I have been with Chase Bank for a long time. Well, actually, it started as Washington Mutual and then they were gobbled up by Chase. Bottom line, it’s been a couple of decades of having the same account number and having payments automatically withdrawn or checks directly deposited.
But recently, I paid attention to that little statement you get every month and they were charging me $13 just to have the account there. Apparently, the balance had dropped below the freebie level and my checking account was bleeding at a rate of $156 a year!
That doesn’t work.
This year, the ad agency I work for, Create Impulse, added N.W. Plus Credit Union to our client roster. It’s a local credit union with a half-dozen branches and the biggest thing we promote for them is their Totally Free Checking. And when the latest $13 clip occurred on my checking account, it was time to act.
But I had accumulated 215 Reward Points with Chase. Before I closed that account, I didn’t want to let those getaway. I mean, heck, maybe it would be worth a new toaster, microwave oven or something. But every time I tried to redeem them online, I got the message, “We’re sorry, but this feature isn’t working right now.” After three weeks of trying to get my earned rewards online, I called them up.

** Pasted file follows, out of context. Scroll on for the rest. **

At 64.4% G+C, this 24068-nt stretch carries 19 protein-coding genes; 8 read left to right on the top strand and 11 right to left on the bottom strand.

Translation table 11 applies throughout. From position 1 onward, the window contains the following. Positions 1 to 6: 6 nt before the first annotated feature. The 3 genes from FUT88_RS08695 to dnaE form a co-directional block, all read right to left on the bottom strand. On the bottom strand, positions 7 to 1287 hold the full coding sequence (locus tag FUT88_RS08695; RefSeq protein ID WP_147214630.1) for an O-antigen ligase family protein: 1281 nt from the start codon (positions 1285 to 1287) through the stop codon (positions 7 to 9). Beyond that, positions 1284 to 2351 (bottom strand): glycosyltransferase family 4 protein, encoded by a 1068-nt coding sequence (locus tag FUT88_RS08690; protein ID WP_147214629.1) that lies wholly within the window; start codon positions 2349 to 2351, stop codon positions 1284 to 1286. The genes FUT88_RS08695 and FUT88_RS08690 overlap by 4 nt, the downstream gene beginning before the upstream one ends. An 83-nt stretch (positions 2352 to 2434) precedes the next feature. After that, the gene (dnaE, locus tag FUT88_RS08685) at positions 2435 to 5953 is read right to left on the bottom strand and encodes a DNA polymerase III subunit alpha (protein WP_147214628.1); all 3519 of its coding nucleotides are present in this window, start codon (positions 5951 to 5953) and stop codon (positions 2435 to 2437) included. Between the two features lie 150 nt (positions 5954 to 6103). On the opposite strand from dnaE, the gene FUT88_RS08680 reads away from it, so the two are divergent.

I received a sincere apology for the inconvenience, along with an offer to just convert those points into cash. No brainer, “Absolutely,” I said. A couple of clicks of the keyboard and then the voice at the other informed me that the money had been deposited into my account. All $2.15 cents of it.
Gee, should I quit my day job?
NW Plus doesn’t have any branches near where I live, but neither do online banks like Ally. If I need to deposit a check, I can do that with my phone. BECU’s are everywhere, but when was the last time you stopped by there and didn’t have to wait in a long line?
Now, I have Totally Free Checking. My debit card works everywhere. And, the way I look at it, I’m already $156 to the good in 2017 and the New Year hasn’t even started yet.
Changing banks can be clunky. All those auto-payments you have set up, re-entering all the bill-paying information. But it feels good to take the action I’ve been meaning to do for several decades and to support a local, not-for-profit credit union.
They also have a rewards program. Maybe, in no time at all, I could rack up another $2.15!
Just wanted to share. Have a merry one.